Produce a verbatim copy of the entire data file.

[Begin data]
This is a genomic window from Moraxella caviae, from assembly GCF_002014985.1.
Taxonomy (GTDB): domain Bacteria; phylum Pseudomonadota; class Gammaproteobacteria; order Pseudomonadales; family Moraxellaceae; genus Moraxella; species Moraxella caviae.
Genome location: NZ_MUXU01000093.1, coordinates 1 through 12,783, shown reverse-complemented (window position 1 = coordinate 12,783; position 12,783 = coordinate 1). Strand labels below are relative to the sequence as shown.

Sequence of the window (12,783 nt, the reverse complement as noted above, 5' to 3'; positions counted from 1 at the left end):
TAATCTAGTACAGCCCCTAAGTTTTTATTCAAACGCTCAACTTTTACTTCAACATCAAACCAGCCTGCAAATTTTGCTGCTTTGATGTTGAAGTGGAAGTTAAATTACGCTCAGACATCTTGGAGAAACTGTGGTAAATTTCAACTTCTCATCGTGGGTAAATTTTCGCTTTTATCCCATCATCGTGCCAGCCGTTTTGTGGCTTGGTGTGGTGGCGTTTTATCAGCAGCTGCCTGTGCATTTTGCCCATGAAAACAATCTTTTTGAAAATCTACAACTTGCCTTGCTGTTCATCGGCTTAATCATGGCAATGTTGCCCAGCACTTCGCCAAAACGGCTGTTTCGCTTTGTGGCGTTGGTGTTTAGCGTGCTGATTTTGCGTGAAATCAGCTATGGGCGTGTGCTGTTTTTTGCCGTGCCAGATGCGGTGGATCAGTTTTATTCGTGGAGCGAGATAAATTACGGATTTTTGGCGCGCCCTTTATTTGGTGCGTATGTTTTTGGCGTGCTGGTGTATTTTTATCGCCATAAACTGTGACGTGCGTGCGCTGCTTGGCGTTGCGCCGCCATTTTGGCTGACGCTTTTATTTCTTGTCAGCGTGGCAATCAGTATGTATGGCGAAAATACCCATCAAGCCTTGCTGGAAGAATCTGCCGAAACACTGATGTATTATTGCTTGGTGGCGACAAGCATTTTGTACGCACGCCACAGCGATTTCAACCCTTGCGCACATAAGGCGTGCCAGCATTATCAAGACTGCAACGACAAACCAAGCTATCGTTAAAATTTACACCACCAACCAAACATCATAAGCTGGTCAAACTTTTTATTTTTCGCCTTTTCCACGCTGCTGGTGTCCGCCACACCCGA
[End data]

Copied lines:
This is a genomic window from Moraxella caviae, from assembly GCF_002014985.1.
Taxonomy (GTDB): domain Bacteria; phylum Pseudomonadota; class Gammaproteobacteria; order Pseudomonadales; family Moraxellaceae; genus Moraxella; species Moraxella caviae.
Genome location: NZ_MUXU01000093.1, coordinates 1 through 12,783, shown reverse-complemented (window position 1 = coordinate 12,783; position 12,783 = coordinate 1). Strand labels below are relative to the sequence as shown.

Sequence of the window (12,783 nt, the reverse complement as noted above, 5' to 3'; positions counted from 1 at the left end):
TAATCTAGTACAGCCCCTAAGTTTTTATTCAAACGCTCAACTTTTACTTCAACATCAAACCAGCCTGCAAATTTTGCTGCTTTGATGTTGAAGTGGAAGTTAAATTACGCTCAGACATCTTGGAGAAACTGTGGTAAATTTCAACTTCTCATCGTGGGTAAATTTTCGCTTTTATCCCATCATCGTGCCAGCCGTTTTGTGGCTTGGTGTGGTGGCGTTTTATCAGCAGCTGCCTGTGCATTTTGCCCATGAAAACAATCTTTTTGAAAATCTACAACTTGCCTTGCTGTTCATCGGCTTAATCATGGCAATGTTGCCCAGCACTTCGCCAAAACGGCTGTTTCGCTTTGTGGCGTTGGTGTTTAGCGTGCTGATTTTGCGTGAAATCAGCTATGGGCGTGTGCTGTTTTTTGCCGTGCCAGATGCGGTGGATCAGTTTTATTCGTGGAGCGAGATAAATTACGGATTTTTGGCGCGCCCTTTATTTGGTGCGTATGTTTTTGGCGTGCTGGTGTATTTTTATCGCCATAAACTGTGACGTGCGTGCGCTGCTTGGCGTTGCGCCGCCATTTTGGCTGACGCTTTTATTTCTTGTCAGCGTGGCAATCAGTATGTATGGCGAAAATACCCATCAAGCCTTGCTGGAAGAATCTGCCGAAACACTGATGTATTATTGCTTGGTGGCGACAAGCATTTTGTACGCACGCCACAGCGATTTCAACCCTTGCGCACATAAGGCGTGCCAGCATTATCAAGACTGCAACGACAAACCAAGCTATCGTTAAAATTTACACCACCAACCAAACATCATAAGCTGGTCAAACTTTTTATTTTTCGCCTTTTCCACGCTGCTGGTGTCCGCCACACCCGA